2 ALUMNI NEWS statements, agreed to consult with tht Trustees of the New College Foundation on rna tters affecting the educatiOnal goals and policies of the College. Even if he did not, Trustees have the simple option of terminating the support of the program should it ever be altered in ways they feel would be detrimental to the reputation of the College. Dr. Mackey told Trustees at their May meeting that the University of South Florida is committed to the concept created by the Board of Regents and the Board of Trustees of New College and to the type of program New College has. The faculty who elected to remain, about 70 per cent, are being retained. Recruiting for replacement faculty was carried out actively during the summer and most positions were filled. Admissions has the right to apply the same standards of selection to new stu dents as those which have governed all classes previously. There will be some changes. Almost PART II: anyone will concede that there have to be changes on becoming a part of a state system. But no one has yet been able to perceive any changes that will be forced on sub tantive matters in the educational programs and few in the matter of stu dent life. A big one is that the campus will have to be shared, largely in the evenings, with the students in the other parts of the USF program. There will be other changes but those who are charged with governing various areas of the campus life, see those as being only moderate. Two important concessions have been given by the State University System. First, they aJiowed the name of the college to ramain intact, as long as it is followed by "of the University of South Florida." Second, diplomas will continue to have the designation of New College, with the same notation, "of the Univer sity of South Florida." This continuing identity was felt by everyone to be important. The idea of melding New College into the State University System is one that never drew overwhelming enthusiasm from large numbers of students or faculty. They just did not feel that it was neces sary. Many of them believed that the college had resources which could be tapped or that there were people in the world who would support the idea if only they knew about it. Those who had realist1cally tried to find such resources, those who searched for those potential supporters, knew that the route of merger with the state system represented the only way to preserve the New College educational program. To make the whole idea jeU took an extraordinary amount of work and persuasion. President Christ-Janer spent almost all of his time during the entire past year making it work, convinced that the program was worthy of perpetuation. He began with only the support of the Board of Trustees and President Mackey. Eventually, the Board of Regents, the Chancellor, the Chancellor-designate, the powerful chairmen of the Education Committees of the House and Senate, presidents of colleges and universities all over the country, a U.S. senator, and even an advi or to President Ford supported the idea The Meaning of the New Relationship What Will New College be !Ike in 1975-76? As it entered its 12th academic year, New College was much the same. And different. The program was the same. So were the students. Most of the faculty. Much of the staff. Changed was the tuition. About $746 for first-year Florida students and $1 ,924 for out-of-state students. Substantial savings in either case. There was no president on campus. Tfiere was a director of the Sarasota Campu and a provost of ew College. From about five o'clock on there are increasing numbers of people on campu taking part in the other USF programs on campus. (Those courses do increase the range of offerings available to New Col lege students, though.) The campus looks better simply because the State budgets funds to do a better job of maintenance than ewCollege could do. To the casual eye, though, there should be little difference. The New College Foundation has offices on campus and its own staff dedicated to raising funds to support the educational program. The Foundation will have a president, probably WIth personnel in the areas of development, public relations, and finance. Although the Foundation has as 1ts major concern finding funds, trustees will continue to have a strong interest in the academic life of the college. The same Board of Trustees that served the college will serve the Foundation. The Trustees' Educational Policy and Personnel Com mittee will continue to be among the strongest and most distinguished of that board. There is a subtle change in the student body. There are more of them from Florida and most upper-classmen will probably declare a Florida residence to qualify for lower tuiuon. Largely becaus-e of cost factors, on l y about 10 to IS per cent of New College students have come from Florida in the past. With lowered tuition, New College IS expected to become more attractive to larger numbers of Florida students. While no one can predict with any certainty how much of a change there will be, there are some predictors of how little change there will be. Before Trustees would commit them selves to the decision that New Co llege would enter the state system, they first 1nstructed President Christ-Janer to design, with the State, a set of documents that would be agreed upon by both sides as operating guidelines for the new arrangement. Those documents took six months to work out and sign. ARTICLES OF AGREEMENT: This is largely a legal document governing the details of the exchange of assets. STATEMENT OF INTENT: The heart of the entire concept. This statement began with a series of letters exchanged between Chancellor Robert B. Mautz and President Christ-Janer and it spells out the major philosophical points such as the preservation of the educational goals, the retention of the faculty, the continuation of the selective admis:s1ons policy, the "consultative" relationship of the Foun dation Trustees on educational policy and planning, and the commitment to con tinue the college in its present mission. STATEMF T OF OPERATING PHJLOSOPHY: This document, drawn up by the University of South Florida, speaks to the broad intent of that univer sity insofar as the cw College of the University of South Florida is concerned. It was meant as a beginning document, to cover broad areas that can be filled in later by agreement between the University and the Foundation. THE GRANT AGREEMENT: Funding of the New College of the Univers1ty of South Florida is on a basis referred to by the university system as "grant line." This is a special category that allows the New C'ollege Foundation to provide supple mentary funding in support of a special program. This grant agreement spells out what the fundtng will be and how it will be paid. As an added protection, the agreement also repeats the major educa tional goals of the college and refers to them as what the grant agreement is supporting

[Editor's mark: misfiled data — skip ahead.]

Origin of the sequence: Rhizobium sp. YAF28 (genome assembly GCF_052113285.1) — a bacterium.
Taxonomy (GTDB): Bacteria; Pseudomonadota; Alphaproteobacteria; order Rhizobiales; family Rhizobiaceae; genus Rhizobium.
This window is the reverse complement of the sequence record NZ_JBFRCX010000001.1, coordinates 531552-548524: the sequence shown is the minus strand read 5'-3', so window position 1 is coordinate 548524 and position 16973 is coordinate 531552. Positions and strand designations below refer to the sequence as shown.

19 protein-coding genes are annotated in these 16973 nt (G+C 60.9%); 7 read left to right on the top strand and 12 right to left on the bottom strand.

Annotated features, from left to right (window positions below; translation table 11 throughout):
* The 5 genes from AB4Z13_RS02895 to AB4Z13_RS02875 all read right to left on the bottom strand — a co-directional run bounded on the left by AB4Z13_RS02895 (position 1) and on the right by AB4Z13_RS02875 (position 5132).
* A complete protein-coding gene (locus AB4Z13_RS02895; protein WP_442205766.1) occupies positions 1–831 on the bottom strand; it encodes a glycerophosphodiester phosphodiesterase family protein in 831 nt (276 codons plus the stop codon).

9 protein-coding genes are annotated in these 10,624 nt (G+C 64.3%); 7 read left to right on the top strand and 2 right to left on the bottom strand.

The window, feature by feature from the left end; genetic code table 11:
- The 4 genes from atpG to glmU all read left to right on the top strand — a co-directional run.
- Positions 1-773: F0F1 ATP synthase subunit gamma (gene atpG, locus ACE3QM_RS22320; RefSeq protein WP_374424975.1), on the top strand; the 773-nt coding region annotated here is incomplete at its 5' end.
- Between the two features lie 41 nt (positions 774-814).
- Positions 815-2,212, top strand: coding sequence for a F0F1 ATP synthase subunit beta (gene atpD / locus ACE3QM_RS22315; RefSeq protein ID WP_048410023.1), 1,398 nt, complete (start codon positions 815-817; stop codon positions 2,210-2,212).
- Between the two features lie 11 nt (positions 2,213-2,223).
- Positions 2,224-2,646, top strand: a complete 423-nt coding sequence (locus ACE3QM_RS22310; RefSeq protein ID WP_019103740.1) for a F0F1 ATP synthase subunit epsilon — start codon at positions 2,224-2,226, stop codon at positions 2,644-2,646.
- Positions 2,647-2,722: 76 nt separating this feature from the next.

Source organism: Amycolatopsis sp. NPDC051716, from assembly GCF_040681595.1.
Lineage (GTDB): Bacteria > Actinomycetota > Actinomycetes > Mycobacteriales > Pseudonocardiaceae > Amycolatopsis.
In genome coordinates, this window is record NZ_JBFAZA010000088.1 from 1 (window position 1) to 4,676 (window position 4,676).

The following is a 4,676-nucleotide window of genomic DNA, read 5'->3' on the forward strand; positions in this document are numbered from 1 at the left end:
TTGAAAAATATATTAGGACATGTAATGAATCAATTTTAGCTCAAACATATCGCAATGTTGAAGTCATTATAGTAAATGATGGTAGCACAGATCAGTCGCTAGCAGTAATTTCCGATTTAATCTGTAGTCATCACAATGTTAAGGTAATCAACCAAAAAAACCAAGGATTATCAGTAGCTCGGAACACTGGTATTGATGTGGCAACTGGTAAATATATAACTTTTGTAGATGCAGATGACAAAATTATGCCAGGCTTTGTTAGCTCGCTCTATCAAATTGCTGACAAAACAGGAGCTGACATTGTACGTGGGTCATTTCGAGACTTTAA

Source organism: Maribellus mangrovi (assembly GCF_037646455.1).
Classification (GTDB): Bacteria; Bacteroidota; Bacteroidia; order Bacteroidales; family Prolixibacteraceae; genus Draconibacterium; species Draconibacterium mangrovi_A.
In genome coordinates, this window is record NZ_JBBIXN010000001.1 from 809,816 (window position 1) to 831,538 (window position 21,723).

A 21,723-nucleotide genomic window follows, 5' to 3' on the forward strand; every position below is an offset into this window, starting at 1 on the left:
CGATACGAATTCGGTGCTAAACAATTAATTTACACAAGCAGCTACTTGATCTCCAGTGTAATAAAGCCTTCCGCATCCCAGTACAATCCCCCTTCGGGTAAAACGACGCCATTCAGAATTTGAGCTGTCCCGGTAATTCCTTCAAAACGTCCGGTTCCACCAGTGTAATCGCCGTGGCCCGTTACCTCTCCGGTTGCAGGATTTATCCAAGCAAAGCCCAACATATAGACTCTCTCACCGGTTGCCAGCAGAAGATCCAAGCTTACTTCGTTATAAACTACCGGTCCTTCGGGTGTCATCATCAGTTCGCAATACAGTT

PART III: The Outlook for 1975 -76 Three areas will govern how New College will fare during its initial year in its new relationship: enrollment, faculty recruit ment, and fund raising. Of these, probably the most critical is enrollment. State funding of New College after the first year is expected to be tied directly to numbers of students. The state uses a formula which ties dollars directly not only to the numbers of students on a particular campus, but what year of study they are in as well and what they are stu dying (they logically figure that an upperclass natura) science student takes more support dollars than a freshman taking genera1 studies). Thirty-four of the faculty committed themselves to continuing with New College of the University of South Florida. Several left because of personal plans or exceptional opportunities. Some found other positions simply because they were either not philosophically in agreement with the new arrangement or could not wait through the anxiety states that preceded the fina1 decision. Provost Mayer said that the faculty numbers 45 full time members this fall which provides a very satisfactory 1 1 to 1 faculty/student ratio. Dr. Riley announced in late July that he had accepted a new position as Dean of the Arts and Sciences at the University of Richmond. Nominations were made by the faculty and the provost. The director of regional campuses, Dr. Lester W. PART IV: ALUMNI NEWS 3 Tuttle, Jr., announced on August 15 the selection of Dr. George H. Mayer as provost for 1975-76. Dr. Mayer, who joined the New College faculty in 1965, later moved to the history faculty of the University of South Florida, a1though he continued to teach one course at New College. Two years ago he accepted a one-year appointment as chairman of the USF History Department, and for the last year has been on leave working on a new book on American nationalism with Dr. Justus Doenecke of the New College faculty. This fall, a faculty-student search committee will begin a nationwide search for candidates for the provost position. These numbers are only for this year. To make the college function within the support levels of both the State and the Foundation, the student body may be pushed up to around 800 and the faculty/ student ratio may rise to about 14 to l. Those are simply economic realities, according to present figures. rreett111ntics of the fate of New College extended past the last day of classes in the academic year and many students left without knowing for sure of the fate of New College. A large number had already made alternative plans to transfer. Because of the small entering class of last September and the record-size graduating class of 182, the number of returning stu dents was only 229 plus 50 more on option or leave. Highlights of the Past Year The number of new students in the entering class (213) may be considered exceptional considering the problems that acting admissions director Millie Ellis and her small staff had to face. Given the fact that they could not even begin act1ve recruiting until last December and that at no time up until late June could they give prospective students positive assurance that there would be a New College (since there was no assurance at all until the end of June), the class that Millie and her staff held together represents a special triumph. At the formal opening of the Sarasuta Campus of the Unil'ersity of South F l o rida, which also marked thC' start of classes for New College of USF. Cecil Mackey and M rs. Mackey (cente r ) The I 974-75 academic year probably should be starred in the record books. The star would simply denote that the times were not normal. This past year definitely was not normal. It began under a cloud of uncertainty and proceeded along a cyclical path that included some highs and many lows. Consider: -September 1974: Faced with the smallest entering class in years, the college opens filled with anxieties. Regent Chairman Marshall Criser says the were special guests along with Dr. Lester rv. Tuttle, Jr., Di r ector of Regional Campuses (left) and A. TI'C'rk Cook. chaimum of the board of tntstees of the New College Foundation. Regents and New College have reached substantial agreement on the merger, but definite word is slow in coming from Tallahassee. December 1974: Trustees and Regents give their final approval to the basic documents governing the merger; but then it is discovered that the Cabinet of the State of Florida needs to give its approval to the transfer of funds. A severe revenue downturn has struck Florida and anxious Cabinet officers covetously eye the $4.1 million com nutted to the New College project. April 1975: After the item had been stricken from several Cabinet and the College borrowed to near its limit to continue operating, the Cabinet finally gives its approval. The legal closing is held and ew College is officially acquired by the state. Formal takeover is set for Jul y I. When the Legislature opens in April, there is considerable doubt whether New College of USF will be funded. The State University System faces severe funding cuts and any new program is promised considerable opposition. Pres1dent Christ l aner mount an effective legislative campaign to win favor for the idea. Funding passes both the House and Senate and survives the Conference Committee. J une 1975: Trustees Executive Com mittee meets in June and learns that according to the grant agreement proposed, it must raise and pay to the State University System approximately $850.000, including an unanticipated